by Ganganatha Jha | 1937 | ISBN-10: 8120800583 | ISBN-13: 9788120800588
This page describes verse 241 of the Tattvasangraha (English translation) by Shantarakshita (8th century), including the commentary (Panjika) by Kamalashila: both dealing with philosophy from a Buddhist and non-Buddhist perspective. The Tattva-sangraha (aka Tattvasamgraha) consists of 3646 verses.
Sanskrit text, Unicode transliteration and English translation by Ganganath Jha:
तदत्र चिन्त्यते नित्यमेकं चैतन्यमिष्यते ।
यदि बुद्धिरपि प्राप्ता तद्रूपैव तथा सति ॥ २४१ ॥
tadatra cintyate nityamekaṃ caitanyamiṣyate |
yadi buddhirapi prāptā tadrūpaiva tathā sati || 241 ||
In this connection, the following points are to be considered:—if intelligence is held to be eternal and one, then, cognition also should have to be regarded as of the same character.—(241)
Kamalaśīla’s commentary (tattvasaṃgrahapañjikā):
With the next Text, the Author proceeds with the Answer to the above-stated doctrine of the Mīmāṃsaka:—[see verse 241 above]
If Intelligence is held to be eternal and one, then Cognition also—which has no form other than that of Intelligence,—should have to be regarded as eternal and one. This however cannot be desirable for you; as it would be contrary to your doctrine. For instance, the author of your Bhāṣya (Śabara) has declared [under Sūtra 1.1.5, page 9, line 17, Bib. Indica Edition] that ‘Cognition, being momentary, cannot be present at the time of another Cognition’, Jaimini also has asserted (under Sū. 1. 1. 5) that ‘Perception is that Cognition of man which is produced on the contact of an existing thing’; and if Cognition were eternal, there could be no ‘production’ of it.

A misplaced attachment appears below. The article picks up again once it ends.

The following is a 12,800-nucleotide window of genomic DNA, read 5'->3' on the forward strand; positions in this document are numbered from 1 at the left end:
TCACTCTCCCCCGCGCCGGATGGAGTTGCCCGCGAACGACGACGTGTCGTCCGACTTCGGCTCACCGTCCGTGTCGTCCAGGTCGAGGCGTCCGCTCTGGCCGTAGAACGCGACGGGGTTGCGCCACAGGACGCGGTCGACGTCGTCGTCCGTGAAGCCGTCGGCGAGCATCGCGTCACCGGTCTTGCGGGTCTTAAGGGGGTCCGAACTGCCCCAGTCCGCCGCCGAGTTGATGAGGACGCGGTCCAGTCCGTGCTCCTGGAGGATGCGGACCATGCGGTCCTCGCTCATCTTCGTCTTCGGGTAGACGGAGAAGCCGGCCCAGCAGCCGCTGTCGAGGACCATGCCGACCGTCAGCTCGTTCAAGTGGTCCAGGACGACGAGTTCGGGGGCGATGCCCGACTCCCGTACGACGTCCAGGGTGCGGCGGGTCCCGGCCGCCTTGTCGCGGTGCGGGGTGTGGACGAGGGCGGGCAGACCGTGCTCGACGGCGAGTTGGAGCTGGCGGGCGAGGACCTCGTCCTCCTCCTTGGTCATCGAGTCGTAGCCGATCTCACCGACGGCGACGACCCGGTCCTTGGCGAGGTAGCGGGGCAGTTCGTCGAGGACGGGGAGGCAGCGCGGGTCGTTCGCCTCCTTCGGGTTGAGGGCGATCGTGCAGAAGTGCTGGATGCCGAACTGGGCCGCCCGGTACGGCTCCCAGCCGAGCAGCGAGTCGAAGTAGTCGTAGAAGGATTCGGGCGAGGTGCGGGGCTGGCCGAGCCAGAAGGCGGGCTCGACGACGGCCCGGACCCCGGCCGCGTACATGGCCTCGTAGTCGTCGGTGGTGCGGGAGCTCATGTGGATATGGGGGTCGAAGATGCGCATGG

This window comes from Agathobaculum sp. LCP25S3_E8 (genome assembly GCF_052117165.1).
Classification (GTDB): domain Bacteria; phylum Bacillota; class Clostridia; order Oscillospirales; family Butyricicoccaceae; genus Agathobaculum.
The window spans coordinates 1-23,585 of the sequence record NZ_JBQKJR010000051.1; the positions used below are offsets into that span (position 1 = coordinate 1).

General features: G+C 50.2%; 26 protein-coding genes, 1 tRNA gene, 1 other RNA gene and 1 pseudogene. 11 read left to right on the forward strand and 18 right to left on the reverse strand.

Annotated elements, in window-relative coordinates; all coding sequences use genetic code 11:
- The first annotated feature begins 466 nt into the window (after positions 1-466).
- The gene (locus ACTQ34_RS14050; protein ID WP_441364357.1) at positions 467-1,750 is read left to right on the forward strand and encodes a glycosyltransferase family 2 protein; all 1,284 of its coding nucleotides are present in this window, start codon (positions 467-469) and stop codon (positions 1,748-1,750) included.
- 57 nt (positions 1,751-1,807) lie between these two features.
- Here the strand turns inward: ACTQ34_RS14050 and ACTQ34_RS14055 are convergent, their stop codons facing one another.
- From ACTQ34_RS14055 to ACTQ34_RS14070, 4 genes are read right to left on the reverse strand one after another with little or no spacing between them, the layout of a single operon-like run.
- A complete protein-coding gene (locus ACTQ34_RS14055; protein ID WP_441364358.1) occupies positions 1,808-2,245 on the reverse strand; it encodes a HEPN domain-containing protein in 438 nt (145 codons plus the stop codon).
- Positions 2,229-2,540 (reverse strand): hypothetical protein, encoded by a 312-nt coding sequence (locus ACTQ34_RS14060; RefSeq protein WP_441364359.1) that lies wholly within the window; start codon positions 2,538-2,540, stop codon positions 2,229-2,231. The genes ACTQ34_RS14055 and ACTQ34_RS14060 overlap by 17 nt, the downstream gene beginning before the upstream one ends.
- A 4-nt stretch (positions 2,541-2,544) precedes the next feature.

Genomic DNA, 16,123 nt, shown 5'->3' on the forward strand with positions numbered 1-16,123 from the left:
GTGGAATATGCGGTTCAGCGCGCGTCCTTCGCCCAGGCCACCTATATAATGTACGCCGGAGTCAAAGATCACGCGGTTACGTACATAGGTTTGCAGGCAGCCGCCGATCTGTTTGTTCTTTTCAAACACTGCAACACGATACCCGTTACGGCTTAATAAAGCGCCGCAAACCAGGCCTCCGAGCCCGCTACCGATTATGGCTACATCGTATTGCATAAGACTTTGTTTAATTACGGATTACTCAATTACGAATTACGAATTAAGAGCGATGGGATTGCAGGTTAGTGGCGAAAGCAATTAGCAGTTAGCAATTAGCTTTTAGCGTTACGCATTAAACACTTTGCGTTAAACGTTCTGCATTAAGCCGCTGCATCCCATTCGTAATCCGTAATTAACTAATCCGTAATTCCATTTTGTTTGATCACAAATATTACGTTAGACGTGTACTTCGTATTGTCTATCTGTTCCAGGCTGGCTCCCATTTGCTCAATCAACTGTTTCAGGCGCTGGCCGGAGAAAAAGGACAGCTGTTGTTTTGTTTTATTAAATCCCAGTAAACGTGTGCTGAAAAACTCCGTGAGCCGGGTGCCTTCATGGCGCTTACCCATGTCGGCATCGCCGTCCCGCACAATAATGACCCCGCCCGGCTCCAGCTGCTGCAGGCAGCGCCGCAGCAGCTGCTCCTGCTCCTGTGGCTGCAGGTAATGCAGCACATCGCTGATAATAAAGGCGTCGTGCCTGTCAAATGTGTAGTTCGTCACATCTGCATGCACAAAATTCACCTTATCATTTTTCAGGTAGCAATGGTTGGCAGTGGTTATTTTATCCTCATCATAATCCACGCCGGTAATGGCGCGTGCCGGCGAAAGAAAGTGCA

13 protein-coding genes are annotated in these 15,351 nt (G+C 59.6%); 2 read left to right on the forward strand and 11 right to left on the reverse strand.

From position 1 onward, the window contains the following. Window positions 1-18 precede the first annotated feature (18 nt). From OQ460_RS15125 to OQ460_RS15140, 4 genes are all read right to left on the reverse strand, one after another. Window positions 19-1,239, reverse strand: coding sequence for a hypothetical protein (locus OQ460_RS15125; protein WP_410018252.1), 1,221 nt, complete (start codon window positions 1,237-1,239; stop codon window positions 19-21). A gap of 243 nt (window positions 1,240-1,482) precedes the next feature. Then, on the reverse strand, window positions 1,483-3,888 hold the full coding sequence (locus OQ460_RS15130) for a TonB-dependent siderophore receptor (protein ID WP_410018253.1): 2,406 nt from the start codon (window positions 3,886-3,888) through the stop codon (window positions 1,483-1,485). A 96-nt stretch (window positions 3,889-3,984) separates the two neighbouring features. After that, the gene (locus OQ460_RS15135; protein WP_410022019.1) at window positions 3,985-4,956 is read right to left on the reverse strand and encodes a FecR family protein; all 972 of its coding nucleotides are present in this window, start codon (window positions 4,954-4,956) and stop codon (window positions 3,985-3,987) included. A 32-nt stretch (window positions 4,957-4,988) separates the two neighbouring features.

It would also involve self-contradiction on the part of Kumārila himself: He has declared for instance that—‘It does not remain for a single moment, nor does it even appear in the form of wrong cognition whereby it could operate later on towards the apprehending of its object, like the Sense-organs and the like’—(Ślokavārtika, Pratyakṣa-Sūtra, 55).
Further, if Cognition were held to be only one, this would be contrary to the doctrine of ‘Six Means and Forms of Cognition’,—It would also be contrary to Perception also; as Cognitions are clearly perceived to be liable to appearance and disappearance in the course of the thinking of things with constant imposition of variations.—(241)